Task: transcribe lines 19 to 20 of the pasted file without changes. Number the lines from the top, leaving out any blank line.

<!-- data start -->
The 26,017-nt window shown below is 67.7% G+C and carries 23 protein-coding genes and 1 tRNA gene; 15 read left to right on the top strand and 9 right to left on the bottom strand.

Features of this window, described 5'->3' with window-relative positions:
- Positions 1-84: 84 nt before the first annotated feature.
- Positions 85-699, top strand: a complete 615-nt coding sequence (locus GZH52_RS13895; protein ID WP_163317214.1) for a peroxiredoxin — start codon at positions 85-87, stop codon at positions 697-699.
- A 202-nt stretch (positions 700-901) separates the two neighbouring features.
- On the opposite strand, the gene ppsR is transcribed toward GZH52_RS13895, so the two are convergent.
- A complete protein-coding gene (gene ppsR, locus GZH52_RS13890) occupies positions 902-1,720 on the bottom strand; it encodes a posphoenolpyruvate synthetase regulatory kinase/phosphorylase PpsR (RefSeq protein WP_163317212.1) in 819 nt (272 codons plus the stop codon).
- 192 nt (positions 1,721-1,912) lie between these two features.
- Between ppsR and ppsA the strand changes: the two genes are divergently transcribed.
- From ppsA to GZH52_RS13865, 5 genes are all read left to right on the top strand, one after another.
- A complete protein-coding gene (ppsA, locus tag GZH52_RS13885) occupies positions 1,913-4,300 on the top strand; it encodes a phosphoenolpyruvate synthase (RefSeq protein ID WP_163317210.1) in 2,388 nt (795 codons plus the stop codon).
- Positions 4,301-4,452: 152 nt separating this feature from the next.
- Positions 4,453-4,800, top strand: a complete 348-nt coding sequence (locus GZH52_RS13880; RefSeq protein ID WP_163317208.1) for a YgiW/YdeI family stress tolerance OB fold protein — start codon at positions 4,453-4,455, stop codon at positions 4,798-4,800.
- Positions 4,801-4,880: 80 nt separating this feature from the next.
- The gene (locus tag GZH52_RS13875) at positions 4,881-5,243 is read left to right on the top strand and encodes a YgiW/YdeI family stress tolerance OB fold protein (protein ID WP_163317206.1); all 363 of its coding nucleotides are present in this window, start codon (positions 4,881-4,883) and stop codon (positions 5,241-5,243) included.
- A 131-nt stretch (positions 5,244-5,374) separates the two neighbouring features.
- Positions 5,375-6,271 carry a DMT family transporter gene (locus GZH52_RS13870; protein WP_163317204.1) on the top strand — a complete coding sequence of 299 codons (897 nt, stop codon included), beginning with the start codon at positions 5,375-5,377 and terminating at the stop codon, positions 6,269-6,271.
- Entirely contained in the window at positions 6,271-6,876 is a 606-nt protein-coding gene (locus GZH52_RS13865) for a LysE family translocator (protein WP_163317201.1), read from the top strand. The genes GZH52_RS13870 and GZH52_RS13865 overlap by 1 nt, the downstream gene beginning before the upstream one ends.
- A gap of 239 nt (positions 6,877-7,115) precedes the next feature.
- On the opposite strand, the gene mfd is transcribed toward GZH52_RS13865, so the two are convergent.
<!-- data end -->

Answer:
- A gap of 239 nt (positions 6,877-7,115) precedes the next feature.
- On the opposite strand, the gene mfd is transcribed toward GZH52_RS13865, so the two are convergent.